NYSCF and Google Research integrate capabilities for disease profiling

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A robotic system for studying patient cells has been integrated with AI image analysis to create a new platform for discovering cellular signatures of disease including Parkinson’s. 

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Using their automated cell culture platform, scientists at the NYSCF (New York Stem Cell Foundation) Research Institute collaborated with Google Research to identify new cellular hallmarks of Parkinson’s disease by creating and profiling over a million images of skin cells from a cohort of 91 patients and healthy controls. Their findings are detailed in Nature Communications.

“Traditional drug discovery isn’t working very well, particularly for complex diseases like Parkinson’s,” NYSCF CEO Susan L. Solomon, JD said in a statement. “The robotic technology NYSCF has built allows us to generate vast amounts of data from large populations of patients and discover new signatures of disease as an entirely new basis for discovering drugs that actually work.”

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The study utilised NYSCF’s repository of patient cells and robotic system – The NYSCF Global Stem Cell Array – to profile images of millions of cells from 91 Parkinson’s patients and healthy controls.

Scientists used the Array to isolate and expand skin cells (fibroblasts) from skin punch biopsy samples, label different parts of these cells with a technique called Cell Painting, and create thousands of high-content optical microscopy images. The resulting images were fed into an artificial intelligence–driven image analysis system, identifying image features specific to patient cells that could be used to distinguish them from healthy controls.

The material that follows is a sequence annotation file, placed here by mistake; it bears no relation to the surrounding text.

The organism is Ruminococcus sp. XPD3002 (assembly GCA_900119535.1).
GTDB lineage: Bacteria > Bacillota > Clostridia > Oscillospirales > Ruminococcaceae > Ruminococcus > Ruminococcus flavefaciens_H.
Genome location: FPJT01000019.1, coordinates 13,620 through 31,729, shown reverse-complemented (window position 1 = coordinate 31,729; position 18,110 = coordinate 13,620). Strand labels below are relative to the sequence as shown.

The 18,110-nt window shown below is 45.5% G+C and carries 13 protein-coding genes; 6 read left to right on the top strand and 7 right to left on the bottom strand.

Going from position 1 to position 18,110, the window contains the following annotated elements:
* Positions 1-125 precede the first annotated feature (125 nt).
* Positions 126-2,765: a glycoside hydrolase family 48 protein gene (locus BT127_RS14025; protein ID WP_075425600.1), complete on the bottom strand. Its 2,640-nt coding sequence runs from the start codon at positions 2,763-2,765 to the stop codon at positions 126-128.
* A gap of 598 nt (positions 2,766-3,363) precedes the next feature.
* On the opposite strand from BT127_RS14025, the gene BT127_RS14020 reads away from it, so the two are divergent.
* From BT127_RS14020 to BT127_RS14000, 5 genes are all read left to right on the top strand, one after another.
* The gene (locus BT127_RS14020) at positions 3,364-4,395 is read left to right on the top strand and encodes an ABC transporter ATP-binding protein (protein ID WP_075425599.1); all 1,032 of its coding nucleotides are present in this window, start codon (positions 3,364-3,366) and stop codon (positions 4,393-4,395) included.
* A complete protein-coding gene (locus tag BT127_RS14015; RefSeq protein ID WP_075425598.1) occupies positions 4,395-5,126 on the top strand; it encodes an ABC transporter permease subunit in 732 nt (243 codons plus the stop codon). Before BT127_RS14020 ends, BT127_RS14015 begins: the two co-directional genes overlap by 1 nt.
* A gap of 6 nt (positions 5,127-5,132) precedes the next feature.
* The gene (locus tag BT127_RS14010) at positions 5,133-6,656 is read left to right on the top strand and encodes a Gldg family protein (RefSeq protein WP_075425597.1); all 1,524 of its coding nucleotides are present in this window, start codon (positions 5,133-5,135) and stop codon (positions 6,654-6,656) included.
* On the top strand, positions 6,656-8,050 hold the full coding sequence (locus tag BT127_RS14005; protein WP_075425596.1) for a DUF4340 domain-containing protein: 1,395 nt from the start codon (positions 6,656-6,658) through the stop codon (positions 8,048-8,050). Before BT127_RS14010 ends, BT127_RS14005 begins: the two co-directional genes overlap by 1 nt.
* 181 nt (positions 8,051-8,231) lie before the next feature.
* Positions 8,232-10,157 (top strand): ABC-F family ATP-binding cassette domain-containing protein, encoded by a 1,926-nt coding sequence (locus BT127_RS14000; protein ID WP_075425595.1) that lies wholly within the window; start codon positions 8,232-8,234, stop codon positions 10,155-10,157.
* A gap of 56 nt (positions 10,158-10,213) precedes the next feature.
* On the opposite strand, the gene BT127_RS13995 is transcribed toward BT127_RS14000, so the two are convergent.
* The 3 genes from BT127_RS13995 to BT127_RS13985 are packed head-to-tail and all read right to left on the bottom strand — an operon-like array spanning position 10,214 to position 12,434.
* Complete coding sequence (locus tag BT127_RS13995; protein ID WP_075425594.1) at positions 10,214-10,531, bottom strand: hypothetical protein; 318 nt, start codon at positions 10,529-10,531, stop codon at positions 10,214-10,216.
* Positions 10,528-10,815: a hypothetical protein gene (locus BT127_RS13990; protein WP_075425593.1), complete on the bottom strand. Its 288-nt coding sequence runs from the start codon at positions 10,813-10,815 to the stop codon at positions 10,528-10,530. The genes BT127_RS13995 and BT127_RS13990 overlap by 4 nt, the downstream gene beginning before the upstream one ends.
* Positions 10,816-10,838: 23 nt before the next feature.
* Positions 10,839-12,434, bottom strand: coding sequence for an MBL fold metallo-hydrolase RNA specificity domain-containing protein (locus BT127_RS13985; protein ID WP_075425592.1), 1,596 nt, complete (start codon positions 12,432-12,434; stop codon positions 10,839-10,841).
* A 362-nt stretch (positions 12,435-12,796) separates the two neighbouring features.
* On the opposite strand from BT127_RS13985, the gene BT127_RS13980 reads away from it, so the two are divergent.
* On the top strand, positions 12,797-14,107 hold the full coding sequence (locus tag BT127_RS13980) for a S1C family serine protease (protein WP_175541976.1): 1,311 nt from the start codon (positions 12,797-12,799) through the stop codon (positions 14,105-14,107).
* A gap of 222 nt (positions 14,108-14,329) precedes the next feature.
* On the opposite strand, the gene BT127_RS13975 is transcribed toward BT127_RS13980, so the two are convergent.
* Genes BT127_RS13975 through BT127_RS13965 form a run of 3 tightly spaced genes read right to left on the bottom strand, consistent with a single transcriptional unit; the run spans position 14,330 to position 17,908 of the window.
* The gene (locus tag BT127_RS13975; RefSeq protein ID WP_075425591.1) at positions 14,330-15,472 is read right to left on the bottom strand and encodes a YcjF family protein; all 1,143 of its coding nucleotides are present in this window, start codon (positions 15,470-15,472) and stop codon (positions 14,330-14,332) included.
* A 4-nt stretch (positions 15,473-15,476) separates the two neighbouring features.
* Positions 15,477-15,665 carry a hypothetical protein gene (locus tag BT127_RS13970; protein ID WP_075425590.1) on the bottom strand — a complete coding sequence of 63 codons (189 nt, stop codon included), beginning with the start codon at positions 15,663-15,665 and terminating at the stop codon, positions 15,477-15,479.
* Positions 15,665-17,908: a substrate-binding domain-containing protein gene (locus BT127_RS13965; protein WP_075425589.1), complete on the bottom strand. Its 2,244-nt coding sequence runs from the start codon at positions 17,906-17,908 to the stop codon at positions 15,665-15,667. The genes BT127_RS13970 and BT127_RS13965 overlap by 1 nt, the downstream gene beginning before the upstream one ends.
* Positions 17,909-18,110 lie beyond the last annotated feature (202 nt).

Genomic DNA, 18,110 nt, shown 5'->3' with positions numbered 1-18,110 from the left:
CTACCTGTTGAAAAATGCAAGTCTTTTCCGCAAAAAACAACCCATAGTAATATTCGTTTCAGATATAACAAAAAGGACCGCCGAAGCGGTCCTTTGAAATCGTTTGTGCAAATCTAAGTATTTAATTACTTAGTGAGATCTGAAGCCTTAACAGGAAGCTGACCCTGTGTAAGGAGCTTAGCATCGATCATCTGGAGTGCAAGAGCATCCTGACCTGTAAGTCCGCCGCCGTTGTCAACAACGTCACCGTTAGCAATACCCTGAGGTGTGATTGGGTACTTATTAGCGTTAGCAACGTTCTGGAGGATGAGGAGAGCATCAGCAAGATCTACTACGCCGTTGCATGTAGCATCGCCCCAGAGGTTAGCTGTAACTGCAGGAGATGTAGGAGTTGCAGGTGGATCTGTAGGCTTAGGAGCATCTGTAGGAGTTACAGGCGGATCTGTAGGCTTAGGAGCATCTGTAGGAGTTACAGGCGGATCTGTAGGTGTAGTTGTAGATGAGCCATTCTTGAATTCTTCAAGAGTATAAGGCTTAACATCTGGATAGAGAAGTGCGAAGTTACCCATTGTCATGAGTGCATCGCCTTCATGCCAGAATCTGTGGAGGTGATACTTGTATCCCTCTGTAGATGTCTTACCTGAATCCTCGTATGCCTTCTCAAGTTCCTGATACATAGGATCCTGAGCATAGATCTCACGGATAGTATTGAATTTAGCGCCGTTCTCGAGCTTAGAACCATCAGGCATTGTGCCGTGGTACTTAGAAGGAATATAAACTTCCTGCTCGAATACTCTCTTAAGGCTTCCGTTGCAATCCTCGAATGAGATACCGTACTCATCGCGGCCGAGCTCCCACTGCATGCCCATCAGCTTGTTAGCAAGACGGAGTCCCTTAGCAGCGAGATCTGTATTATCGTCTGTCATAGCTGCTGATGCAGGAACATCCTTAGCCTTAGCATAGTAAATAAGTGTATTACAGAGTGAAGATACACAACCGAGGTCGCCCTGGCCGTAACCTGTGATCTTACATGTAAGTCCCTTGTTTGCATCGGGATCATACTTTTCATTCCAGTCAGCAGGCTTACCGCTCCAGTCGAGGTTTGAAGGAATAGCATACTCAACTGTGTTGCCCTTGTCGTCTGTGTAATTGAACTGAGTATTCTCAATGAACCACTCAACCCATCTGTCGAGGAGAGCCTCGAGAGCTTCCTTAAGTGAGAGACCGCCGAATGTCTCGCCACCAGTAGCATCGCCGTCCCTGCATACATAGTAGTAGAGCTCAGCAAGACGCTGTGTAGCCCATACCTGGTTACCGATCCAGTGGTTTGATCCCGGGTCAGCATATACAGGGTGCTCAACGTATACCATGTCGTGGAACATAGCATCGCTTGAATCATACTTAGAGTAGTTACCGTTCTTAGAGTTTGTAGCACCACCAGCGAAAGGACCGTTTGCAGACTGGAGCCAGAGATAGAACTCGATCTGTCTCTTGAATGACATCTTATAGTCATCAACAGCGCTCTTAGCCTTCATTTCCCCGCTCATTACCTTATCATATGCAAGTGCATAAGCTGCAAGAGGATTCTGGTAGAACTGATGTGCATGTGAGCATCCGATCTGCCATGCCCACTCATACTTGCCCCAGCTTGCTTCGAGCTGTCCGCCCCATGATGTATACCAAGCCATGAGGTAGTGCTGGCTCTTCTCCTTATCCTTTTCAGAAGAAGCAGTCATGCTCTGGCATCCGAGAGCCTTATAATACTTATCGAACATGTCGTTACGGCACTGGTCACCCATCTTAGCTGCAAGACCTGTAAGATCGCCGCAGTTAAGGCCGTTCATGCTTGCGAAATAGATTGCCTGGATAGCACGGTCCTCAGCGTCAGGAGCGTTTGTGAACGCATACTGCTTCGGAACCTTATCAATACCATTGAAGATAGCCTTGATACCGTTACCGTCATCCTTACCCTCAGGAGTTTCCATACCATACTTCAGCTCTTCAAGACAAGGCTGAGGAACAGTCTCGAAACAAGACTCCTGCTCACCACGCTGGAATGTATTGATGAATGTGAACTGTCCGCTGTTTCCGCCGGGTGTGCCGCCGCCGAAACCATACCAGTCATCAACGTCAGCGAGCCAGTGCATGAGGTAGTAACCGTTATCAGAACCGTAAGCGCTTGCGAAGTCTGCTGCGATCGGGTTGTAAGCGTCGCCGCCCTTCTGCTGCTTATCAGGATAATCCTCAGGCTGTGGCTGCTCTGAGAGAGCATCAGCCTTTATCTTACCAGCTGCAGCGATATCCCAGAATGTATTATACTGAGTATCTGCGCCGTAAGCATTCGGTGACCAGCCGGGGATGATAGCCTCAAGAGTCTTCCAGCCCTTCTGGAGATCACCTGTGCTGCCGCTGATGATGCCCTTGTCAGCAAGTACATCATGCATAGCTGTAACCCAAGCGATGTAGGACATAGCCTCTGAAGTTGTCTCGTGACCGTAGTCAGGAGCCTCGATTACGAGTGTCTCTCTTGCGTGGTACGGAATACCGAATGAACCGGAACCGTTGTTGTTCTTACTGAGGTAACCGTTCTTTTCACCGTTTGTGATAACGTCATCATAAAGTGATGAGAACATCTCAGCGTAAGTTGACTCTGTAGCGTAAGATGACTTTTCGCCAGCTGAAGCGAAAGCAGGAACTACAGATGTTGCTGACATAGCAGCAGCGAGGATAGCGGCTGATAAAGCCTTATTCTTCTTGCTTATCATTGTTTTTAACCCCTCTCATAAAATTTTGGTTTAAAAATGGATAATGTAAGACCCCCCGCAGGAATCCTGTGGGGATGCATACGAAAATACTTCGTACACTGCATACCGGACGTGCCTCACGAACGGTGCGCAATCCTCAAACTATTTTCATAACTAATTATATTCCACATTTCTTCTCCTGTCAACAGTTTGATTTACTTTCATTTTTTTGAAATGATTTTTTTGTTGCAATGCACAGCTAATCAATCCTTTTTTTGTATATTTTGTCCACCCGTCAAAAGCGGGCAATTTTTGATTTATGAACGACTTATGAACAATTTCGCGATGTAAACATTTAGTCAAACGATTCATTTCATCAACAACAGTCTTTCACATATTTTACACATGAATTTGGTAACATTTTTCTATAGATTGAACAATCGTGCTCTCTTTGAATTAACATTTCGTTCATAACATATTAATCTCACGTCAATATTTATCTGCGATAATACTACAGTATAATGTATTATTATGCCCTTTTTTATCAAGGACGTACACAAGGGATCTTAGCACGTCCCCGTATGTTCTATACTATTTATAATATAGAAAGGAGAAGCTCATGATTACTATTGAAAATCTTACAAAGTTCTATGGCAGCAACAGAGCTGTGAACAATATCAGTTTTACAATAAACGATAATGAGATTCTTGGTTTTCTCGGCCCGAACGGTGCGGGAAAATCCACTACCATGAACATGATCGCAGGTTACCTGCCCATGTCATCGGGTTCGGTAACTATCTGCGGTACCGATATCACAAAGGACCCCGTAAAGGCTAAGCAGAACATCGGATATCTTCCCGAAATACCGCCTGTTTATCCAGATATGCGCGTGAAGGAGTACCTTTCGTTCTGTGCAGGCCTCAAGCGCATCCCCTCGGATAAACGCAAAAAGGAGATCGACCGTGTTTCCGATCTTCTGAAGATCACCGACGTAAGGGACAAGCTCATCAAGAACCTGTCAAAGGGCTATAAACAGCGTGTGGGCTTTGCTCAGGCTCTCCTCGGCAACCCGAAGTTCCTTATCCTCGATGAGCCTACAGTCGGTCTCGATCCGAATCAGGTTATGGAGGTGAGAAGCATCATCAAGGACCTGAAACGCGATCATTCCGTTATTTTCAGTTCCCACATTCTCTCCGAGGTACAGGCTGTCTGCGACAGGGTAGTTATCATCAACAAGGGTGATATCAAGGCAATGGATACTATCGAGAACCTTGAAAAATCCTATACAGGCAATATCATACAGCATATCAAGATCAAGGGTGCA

“These artificial intelligence methods can determine what patient cells have in common that might not be otherwise observable,” said Samuel J. Yang, a research scientist at Google Research. “What’s also important is that the algorithms are unbiased - they do not rely on any prior knowledge or preconceptions about Parkinson’s disease, so we can discover entirely new signatures of disease.”

According to NYSCF, the need for new signatures of Parkinson’s is underscored by the high failure rates of recent clinical trials for drugs discovered based on specific disease targets and pathways believed to be drivers of the disease. The discovery of these novel disease signatures using unbiased methods, particularly across patient populations, has value for diagnostics and drug discovery, and can highlight new distinctions between patients.

“Excitingly, we were able to distinguish between images of patient cells and healthy controls, and between different subtypes of the disease,” said Bjarki Johannesson, PhD, a NYSCF senior investigator on the study. “We could even predict fairly accurately which donor a sample of cells came from.”

The Parkinson’s disease signatures identified by the team can now be used as a basis for conducting drug screens on patient cells, to discover which drugs can reverse these features. The study also yields the largest known Cell Painting dataset (48TB) as a community resource and is available to the research community.

The platform is disease-agnostic and only requires easily accessible skin cells from patients. It can also be applied to other cell types, including derivatives of induced pluripotent stem cells that NYSCF creates to model a variety of diseases.

“This is an ideal demonstration of the power of artificial intelligence for disease research,” said Marc Berndl, a software engineerat Google Research. “We have had a very productive collaboration with NYSCF, especially because their advanced robotic systems create reproducible data that can yield reliable insights.”